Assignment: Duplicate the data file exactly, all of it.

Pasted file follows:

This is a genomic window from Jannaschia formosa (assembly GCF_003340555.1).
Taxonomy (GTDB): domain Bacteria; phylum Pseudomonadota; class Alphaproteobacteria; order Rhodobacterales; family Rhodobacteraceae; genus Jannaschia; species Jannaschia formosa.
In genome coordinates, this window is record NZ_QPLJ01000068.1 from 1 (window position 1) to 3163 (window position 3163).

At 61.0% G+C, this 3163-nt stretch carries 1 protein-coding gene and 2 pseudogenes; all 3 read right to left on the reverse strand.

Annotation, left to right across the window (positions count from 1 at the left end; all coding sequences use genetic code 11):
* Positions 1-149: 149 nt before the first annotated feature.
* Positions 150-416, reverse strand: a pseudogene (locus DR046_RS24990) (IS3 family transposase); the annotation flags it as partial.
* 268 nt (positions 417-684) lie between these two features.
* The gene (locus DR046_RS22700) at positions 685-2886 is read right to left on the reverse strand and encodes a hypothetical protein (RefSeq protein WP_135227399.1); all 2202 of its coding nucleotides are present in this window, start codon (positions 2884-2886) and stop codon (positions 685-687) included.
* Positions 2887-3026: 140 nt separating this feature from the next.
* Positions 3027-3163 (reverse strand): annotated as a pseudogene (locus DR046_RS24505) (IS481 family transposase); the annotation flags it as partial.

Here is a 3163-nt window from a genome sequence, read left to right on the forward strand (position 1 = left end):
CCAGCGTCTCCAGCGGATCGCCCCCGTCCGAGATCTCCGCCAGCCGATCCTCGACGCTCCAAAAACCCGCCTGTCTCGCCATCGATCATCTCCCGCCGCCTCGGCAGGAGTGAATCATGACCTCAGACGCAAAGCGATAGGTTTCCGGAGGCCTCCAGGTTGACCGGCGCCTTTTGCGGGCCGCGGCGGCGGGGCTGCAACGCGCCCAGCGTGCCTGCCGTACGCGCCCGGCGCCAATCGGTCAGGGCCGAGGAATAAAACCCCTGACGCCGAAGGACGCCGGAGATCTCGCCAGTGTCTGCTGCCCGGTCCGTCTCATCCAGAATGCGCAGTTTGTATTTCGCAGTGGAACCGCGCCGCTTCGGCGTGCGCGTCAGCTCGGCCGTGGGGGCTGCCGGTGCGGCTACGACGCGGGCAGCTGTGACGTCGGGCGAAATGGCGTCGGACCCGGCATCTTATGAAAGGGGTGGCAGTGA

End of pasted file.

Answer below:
This is a genomic window from Jannaschia formosa (assembly GCF_003340555.1).
Taxonomy (GTDB): domain Bacteria; phylum Pseudomonadota; class Alphaproteobacteria; order Rhodobacterales; family Rhodobacteraceae; genus Jannaschia; species Jannaschia formosa.
In genome coordinates, this window is record NZ_QPLJ01000068.1 from 1 (window position 1) to 3163 (window position 3163).

At 61.0% G+C, this 3163-nt stretch carries 1 protein-coding gene and 2 pseudogenes; all 3 read right to left on the reverse strand.

Annotation, left to right across the window (positions count from 1 at the left end; all coding sequences use genetic code 11):
* Positions 1-149: 149 nt before the first annotated feature.
* Positions 150-416, reverse strand: a pseudogene (locus DR046_RS24990) (IS3 family transposase); the annotation flags it as partial.
* 268 nt (positions 417-684) lie between these two features.
* The gene (locus DR046_RS22700) at positions 685-2886 is read right to left on the reverse strand and encodes a hypothetical protein (RefSeq protein WP_135227399.1); all 2202 of its coding nucleotides are present in this window, start codon (positions 2884-2886) and stop codon (positions 685-687) included.
* Positions 2887-3026: 140 nt separating this feature from the next.
* Positions 3027-3163 (reverse strand): annotated as a pseudogene (locus DR046_RS24505) (IS481 family transposase); the annotation flags it as partial.

Here is a 3163-nt window from a genome sequence, read left to right on the forward strand (position 1 = left end):
CCAGCGTCTCCAGCGGATCGCCCCCGTCCGAGATCTCCGCCAGCCGATCCTCGACGCTCCAAAAACCCGCCTGTCTCGCCATCGATCATCTCCCGCCGCCTCGGCAGGAGTGAATCATGACCTCAGACGCAAAGCGATAGGTTTCCGGAGGCCTCCAGGTTGACCGGCGCCTTTTGCGGGCCGCGGCGGCGGGGCTGCAACGCGCCCAGCGTGCCTGCCGTACGCGCCCGGCGCCAATCGGTCAGGGCCGAGGAATAAAACCCCTGACGCCGAAGGACGCCGGAGATCTCGCCAGTGTCTGCTGCCCGGTCCGTCTCATCCAGAATGCGCAGTTTGTATTTCGCAGTGGAACCGCGCCGCTTCGGCGTGCGCGTCAGCTCGGCCGTGGGGGCTGCCGGTGCGGCTACGACGCGGGCAGCTGTGACGTCGGGCGAAATGGCGTCGGACCCGGCATCTTATGAAAGGGGTGGCAGTGA